Monday, July 14, 2008

You want me to eat that?

Last week a man from the moving company we are using arrived to give me a quotation. They do all the packing up for you, so he needed to ascertain just how much stuff we have. I started to worry as soon as he walked through the door. He was wearing a suit, had a public school brogue, and didn't call me 'Luv.' This, I thought to myself shaking his extended well manicured hand, is going to be expensive.

He explained that they not only offer a packing up service, but that each piece of furniture is individually wrapped in an appropriate protective material before being loaded. I thought back to the last time we moved, and the old scraps of carpet the chaps used to loosely cover a table leg here and there when they saw my panic stricken face.

Then, he went on to say, they not only pack, but can unpack for you on the other end. But even if you don't want to go that far (read: spend the equivalent of a small country's GNP), they still unpack and place all breakables onto a surface for you, and place all boxes and furniture in the corresponding rooms. They also unwrap the furniture and reassemble anything that had to be taken apart.

And if I still wasn't sold, he handed me an expensively produced brochure with pictures of couples relaxing and drinking glasses of wine amidst boxes. No doubt encouraging one to imagine that someone else (outside of the frame) was doing all the grunt work, making your move as stress free as possible. He also assured me that they handled work for Christie's and Sotheby's. I looked around at our things, a mishmash of some good and some rather cheap pieces of furniture, and said, as though I were surrounded by Chippendale's and Picasso's, "Yes, yes, that's good to know."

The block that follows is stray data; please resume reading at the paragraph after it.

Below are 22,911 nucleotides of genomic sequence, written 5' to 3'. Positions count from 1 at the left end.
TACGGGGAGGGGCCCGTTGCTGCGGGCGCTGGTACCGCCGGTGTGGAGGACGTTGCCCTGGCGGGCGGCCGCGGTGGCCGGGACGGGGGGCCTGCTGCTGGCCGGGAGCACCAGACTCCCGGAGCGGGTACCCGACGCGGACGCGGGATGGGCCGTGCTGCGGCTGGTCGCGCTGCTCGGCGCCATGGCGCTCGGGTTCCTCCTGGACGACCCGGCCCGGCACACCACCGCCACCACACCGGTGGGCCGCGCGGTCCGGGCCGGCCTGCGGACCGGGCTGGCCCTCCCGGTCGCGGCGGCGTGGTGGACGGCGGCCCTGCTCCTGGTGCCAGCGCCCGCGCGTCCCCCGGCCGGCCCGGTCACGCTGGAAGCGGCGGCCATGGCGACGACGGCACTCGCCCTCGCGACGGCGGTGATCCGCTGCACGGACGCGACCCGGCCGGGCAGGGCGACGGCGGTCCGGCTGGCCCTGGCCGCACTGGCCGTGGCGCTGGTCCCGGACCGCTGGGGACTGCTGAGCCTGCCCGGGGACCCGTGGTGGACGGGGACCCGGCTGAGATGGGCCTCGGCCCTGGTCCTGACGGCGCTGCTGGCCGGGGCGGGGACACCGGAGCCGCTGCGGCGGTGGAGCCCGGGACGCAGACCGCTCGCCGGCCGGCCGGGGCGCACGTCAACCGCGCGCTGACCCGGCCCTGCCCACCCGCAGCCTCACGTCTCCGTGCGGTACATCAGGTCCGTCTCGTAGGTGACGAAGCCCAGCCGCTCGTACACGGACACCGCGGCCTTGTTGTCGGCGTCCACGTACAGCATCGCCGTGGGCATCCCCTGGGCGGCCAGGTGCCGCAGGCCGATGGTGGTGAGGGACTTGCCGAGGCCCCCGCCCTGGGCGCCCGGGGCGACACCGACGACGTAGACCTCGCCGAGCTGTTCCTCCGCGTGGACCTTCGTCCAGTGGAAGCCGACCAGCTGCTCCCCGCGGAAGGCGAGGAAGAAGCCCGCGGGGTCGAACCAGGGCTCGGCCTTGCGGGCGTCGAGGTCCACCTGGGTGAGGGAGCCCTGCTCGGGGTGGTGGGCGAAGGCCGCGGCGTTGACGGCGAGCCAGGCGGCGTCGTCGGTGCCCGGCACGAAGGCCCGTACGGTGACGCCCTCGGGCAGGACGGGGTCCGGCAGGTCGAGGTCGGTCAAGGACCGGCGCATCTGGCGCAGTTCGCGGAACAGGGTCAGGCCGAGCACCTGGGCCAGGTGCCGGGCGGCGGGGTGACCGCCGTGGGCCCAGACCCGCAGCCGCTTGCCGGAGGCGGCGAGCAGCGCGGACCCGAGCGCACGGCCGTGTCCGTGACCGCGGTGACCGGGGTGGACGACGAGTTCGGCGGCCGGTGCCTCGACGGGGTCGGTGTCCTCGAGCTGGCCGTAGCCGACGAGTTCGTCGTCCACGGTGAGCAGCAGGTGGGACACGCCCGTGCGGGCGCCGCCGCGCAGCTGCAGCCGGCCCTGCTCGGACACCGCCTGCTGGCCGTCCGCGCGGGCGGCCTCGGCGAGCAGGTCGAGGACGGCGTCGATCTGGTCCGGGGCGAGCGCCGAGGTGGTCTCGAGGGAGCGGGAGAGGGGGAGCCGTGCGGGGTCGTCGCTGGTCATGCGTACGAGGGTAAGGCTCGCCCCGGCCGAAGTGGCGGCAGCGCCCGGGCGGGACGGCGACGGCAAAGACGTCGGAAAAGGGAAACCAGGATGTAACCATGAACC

The other afternoon I walked past a very pregnant woman and what looked like her male colleague standing outside an office building. I noticed her because I thought to myself, 'Wow, she's got on a nice dress and heels, and looks very stylish despite having a big bump.' You tend to notice these things more once you've been pregnant, and appreciate just how tough it is to look even mildly attractive at that stage of the process. The man was having a cigarette, and I remember thinking that there is no way in hell I would have stood so close to someone smoking when I was pregnant. When I rounded the corner I noticed that she too was holding a cigarette. And then, as if in slow motion, she lifted it to her lips and casually smoked it.

I had an instinctive urge to run up to her and, well, I don't know. What would I have said to her when I got there? It's true, there are few things worse than an intolerant self righteous busy body. And it's also true that those few things include a selfish, inconsiderate eejit knowingly inflicting possible harm on their unborn child and not giving a shit. That and wearing hosiery with an open-toed shoe or sandal.

I've been making Julia's food. She can't talk yet, but the look on her face yesterday told me everything I need to know about my chicken with peas and carrots. She looked as though she were chewing on a particularly acrid-tasting insect. It was an especially harsh response coming from someone who seems to enjoy the taste of newsprint, leaves, and old slippers. Today I caved and got out the store-bought organic stuff. Same ingredients (no added sugar, salt etc) but this she wolfed down. I'm trying not to take it personally.

For those of you not on Facebook, Julia started crawling last week. Forget anything the experts might spout about human beings being hardwired to survive from an early age. Julia is drawn towards all sorts of death traps like a moth to a flame. Plug holes, wires dangling from the edge of tables attached to heavy electronic devices up above. Glass edges of tables, door hinges, inedible plant matter, and the aforementioned old slippers. It's a never-ending process of letting her head off in a direction (one doesn't want to hamper her illusion of freedom), and then picking her up just before she reaches said death trap. You then reposition her in another direction so she can propel herself towards the next potential hazard.

It doesn't help that we are in the process of packing up the house and the whole place is basically one big potential hazard. I've taken to going to the park with her and letting her run riot on the grass. No heavy objects, electricity, or glass. Just a plethora of potentially poisonous plant life, the occasional dog turd, and lots of flying insects. It's a tough choice to make each day.

2 comments:

Lou said...

When you get the new house you can call in some baby safety people and they can go round and make it safe(r) for Julia..... they can bring you all the products (like things to lock cupboards and block electric sockets etc) and then you can relax a bit more! :)

letters from london said...

Yes, that sounds like an excellent plan, thank you. Will google for the experts.